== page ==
By David Seaman, DC, MS, DABCN
More than 50 million Americans suffer with chronic pain, accounting for more than 25 million physician visits per year for low back pain alone.  The outcome is a nation of people who rely on nonsteroidal anti-inflammatory drugs (NSAIDs) for relief.
Unfortunately, this is associated with various side effects that can be life-threatening for some. The second leading cause of peptic ulcers is the use of NSAIDs. Concerning ulcer-induced mortality, one third of NSAID / aspirin deaths are associated with low-dose aspirin use, presumably to prevent cardiovascular disease.  NSAID use is also associated with cardiovascular mortality, particularly in the elderly. Associations exist for both selective COX-2 inhibitors, such as Celebrex, and non-selective NSAIDs, such as ibuprofen and naproxen. 
Diet Is Connected to NSAID Use
It is well-known that dietary omega-6 fatty acids (linoleic and arachidonic acid) become a painful prostaglandin (PGE2) and a cardiovascular-promoting thromboxane (TXA2). [3-4] Also well-known is that we in America consume excessive levels of omega-6-rich foods.  Over time, excess omega-6 fatty acids become incorporated in human tissues, an example being joints. Studies have identified an excess concentration of arachidonic acid in arthritic joints. [6-9] In 1991, it was determined that the histological severity of osteoarthritis was associated with increasing levels of arachidonic acid. 
In short, this means we need to stop eating plates full of “pain” – the best examples of which include fast food, bags of potato chips, and omega-6-oiled packaged foods. It is difficult to modulate pain unless the excessive consumption of “painful” foods is slowed.
Chronic NSAID Use Is No Surprise
Based on the fact that we consume arachidonic acid / PGE2 excessively, it is no surprise that we have become reliant on drugs that inhibit the COX enzyme that converts arachidonic acid into painful PGE2. Consider comments from a recent Cochrane review:  “Non-steroidal anti-inflammatory drugs (NSAIDs) are the most frequently prescribed medications worldwide and are commonly used for treating low-back pain.”
Dietary Changes to Reduce Pain
Making behavioral changes to reduce dietary inflammation is not easy for most people, so the likelihood that a substantial reduction in NSAID intake will occur in the near future is not high. Motivating patients to consider that food choices can influence painful body chemistry is very important – urging people to eat more vegetables, fruit, nuts, omega-3 seeds, and lean animal protein is known to substantially reduce the inflammation chemistry associated with pain. [3-4, 11-14]
An added benefit to making such dietary changes is that fruits and vegetables contain salicylates. Vegetable and fruit intake at a level consumed by vegetarians provides a level of dietary salicylates that appears to be equivalent to 75 mg of aspirin. [15-16]
Basic supplementation should also be considered. No matter what level of dietary change is made, supplementation with magnesium, vitamin D and omega-3 fatty acids seems reasonable, as low levels of each have been linked to the expression of inflammation. [3,17-18] Magnesium deficiency in animal models is known to increase nociceptive activity,  and vitamin D deficiency has been linked to musculoskeletal pain expression in general [20-21] and with low back pain in particular.  These supplements may be beneficial no matter what level of dietary change is initiated.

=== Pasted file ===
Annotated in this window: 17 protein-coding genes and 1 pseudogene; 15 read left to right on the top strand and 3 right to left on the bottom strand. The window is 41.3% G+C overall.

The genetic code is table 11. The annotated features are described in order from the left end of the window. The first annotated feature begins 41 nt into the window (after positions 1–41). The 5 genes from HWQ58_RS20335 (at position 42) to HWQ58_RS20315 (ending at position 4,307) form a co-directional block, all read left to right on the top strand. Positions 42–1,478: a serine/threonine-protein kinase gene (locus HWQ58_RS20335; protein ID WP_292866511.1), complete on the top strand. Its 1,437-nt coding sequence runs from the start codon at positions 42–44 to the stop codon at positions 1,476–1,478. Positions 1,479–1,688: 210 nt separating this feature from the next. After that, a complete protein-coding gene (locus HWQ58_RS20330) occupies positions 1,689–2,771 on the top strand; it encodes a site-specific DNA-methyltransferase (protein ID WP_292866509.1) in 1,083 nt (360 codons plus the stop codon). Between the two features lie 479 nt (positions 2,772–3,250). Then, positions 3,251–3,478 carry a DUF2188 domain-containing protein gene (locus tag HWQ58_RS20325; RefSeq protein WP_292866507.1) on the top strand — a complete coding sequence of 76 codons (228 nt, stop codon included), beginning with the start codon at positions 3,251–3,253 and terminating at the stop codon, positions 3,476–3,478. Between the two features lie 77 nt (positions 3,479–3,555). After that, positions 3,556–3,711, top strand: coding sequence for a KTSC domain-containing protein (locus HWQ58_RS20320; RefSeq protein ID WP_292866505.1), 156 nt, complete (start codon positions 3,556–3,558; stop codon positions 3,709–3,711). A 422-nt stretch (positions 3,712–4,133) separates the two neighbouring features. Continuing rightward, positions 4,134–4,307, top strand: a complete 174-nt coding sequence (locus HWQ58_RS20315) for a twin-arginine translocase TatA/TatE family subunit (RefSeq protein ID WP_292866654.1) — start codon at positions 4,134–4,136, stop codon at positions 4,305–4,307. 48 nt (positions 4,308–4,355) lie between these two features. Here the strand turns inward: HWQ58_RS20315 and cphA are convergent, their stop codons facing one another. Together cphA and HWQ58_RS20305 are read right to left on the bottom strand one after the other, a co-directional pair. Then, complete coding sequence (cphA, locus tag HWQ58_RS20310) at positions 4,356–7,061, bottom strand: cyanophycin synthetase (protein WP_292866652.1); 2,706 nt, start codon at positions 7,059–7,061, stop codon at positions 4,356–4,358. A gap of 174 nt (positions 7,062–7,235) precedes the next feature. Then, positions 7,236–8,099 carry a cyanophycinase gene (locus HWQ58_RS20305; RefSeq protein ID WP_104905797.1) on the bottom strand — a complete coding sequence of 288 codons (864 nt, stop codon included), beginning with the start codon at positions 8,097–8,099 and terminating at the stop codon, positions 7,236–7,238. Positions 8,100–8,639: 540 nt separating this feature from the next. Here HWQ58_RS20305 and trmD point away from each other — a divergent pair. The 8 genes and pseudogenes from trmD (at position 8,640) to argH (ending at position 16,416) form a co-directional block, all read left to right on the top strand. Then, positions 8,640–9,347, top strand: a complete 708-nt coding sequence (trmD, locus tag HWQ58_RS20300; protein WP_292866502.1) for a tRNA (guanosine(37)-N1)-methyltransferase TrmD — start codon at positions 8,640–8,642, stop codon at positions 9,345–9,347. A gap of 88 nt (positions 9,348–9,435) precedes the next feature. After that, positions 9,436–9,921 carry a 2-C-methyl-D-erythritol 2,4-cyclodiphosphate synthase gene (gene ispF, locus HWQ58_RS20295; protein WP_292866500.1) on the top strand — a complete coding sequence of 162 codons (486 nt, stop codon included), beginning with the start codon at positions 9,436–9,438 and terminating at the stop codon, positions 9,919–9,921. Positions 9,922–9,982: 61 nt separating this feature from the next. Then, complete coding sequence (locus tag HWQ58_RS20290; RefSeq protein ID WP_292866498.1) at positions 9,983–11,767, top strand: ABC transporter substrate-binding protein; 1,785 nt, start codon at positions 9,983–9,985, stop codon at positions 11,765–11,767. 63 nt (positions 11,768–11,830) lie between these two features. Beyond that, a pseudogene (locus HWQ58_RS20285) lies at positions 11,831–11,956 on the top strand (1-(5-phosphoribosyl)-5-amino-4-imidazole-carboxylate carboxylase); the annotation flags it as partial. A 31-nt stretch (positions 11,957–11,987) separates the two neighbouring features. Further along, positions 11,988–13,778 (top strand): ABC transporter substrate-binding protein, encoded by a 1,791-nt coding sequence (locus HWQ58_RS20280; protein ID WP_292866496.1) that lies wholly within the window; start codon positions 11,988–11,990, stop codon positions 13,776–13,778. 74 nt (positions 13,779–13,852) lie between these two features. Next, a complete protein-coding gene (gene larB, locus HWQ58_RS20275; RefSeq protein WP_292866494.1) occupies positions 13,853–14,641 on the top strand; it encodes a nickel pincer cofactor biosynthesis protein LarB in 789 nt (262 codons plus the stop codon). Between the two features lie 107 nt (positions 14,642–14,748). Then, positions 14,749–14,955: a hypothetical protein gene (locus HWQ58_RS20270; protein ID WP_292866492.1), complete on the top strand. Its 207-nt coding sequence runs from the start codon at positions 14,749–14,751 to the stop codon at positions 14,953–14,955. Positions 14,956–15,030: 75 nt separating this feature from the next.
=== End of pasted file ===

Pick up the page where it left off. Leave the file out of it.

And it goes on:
White Willow Bark
An additional supplement to consider is white willow bark, which may be an effective alternative to NSAID use. Bogduk  provides the following commentary on its efficacy:
“Studies of natural therapies have provided a challenging alternative to conventional drugs for the management of acute low back pain, at least in the context of exacerbation. Controlled trials have shown that willow (Salix) bark extracts are more effective than placebo, and no less effective than a COX-2 inhibitor or NSAID; yet they are considerably less expensive.”
In 2007, the American Pain Society and the American College of Physicians developed a joint clinical practice guideline for the treatment of acute low back pain that was published in the Annals of Internal Medicine.  The level of evidence supporting the use of white willow was fair and the net benefit was moderate, which is the same benefit as acetaminophen, NSAIDs and muscle relaxants.
The dose of salicin that was used to offer analgesic benefits, 240 mg, is found in 1,000 mg of white willow bark extract. Side effects with white willow are less than with NSAIDs and the same as placebo. [25-26] Salicin is converted to salicylic acid after absorption, which is thought to be a reason why there are minimal side effects compared to aspirin and traditional NSAIDs. 
Additionally, 240 mg of salicin produces salicylate concentrations equivalent to those after consumption of 100 mg acetylsalicylate, which is a more cardioprotective rather than an analgesic dose. Other co-active compounds such flavonoids provide the additional the anti-inflammatory and analgesic effects and are not harmful to the gastrointestinal mucosa, in contrast to acetylsalicyclic acid (aspirin). 
Dietary change appears to be a key to creating body chemistry that is anti-inflammatory / analgesic. Supplemental magnesium, vitamin D, and omega-3 fatty acids are important additions. White willow bark extract can be used as a natural analgesic as needed.
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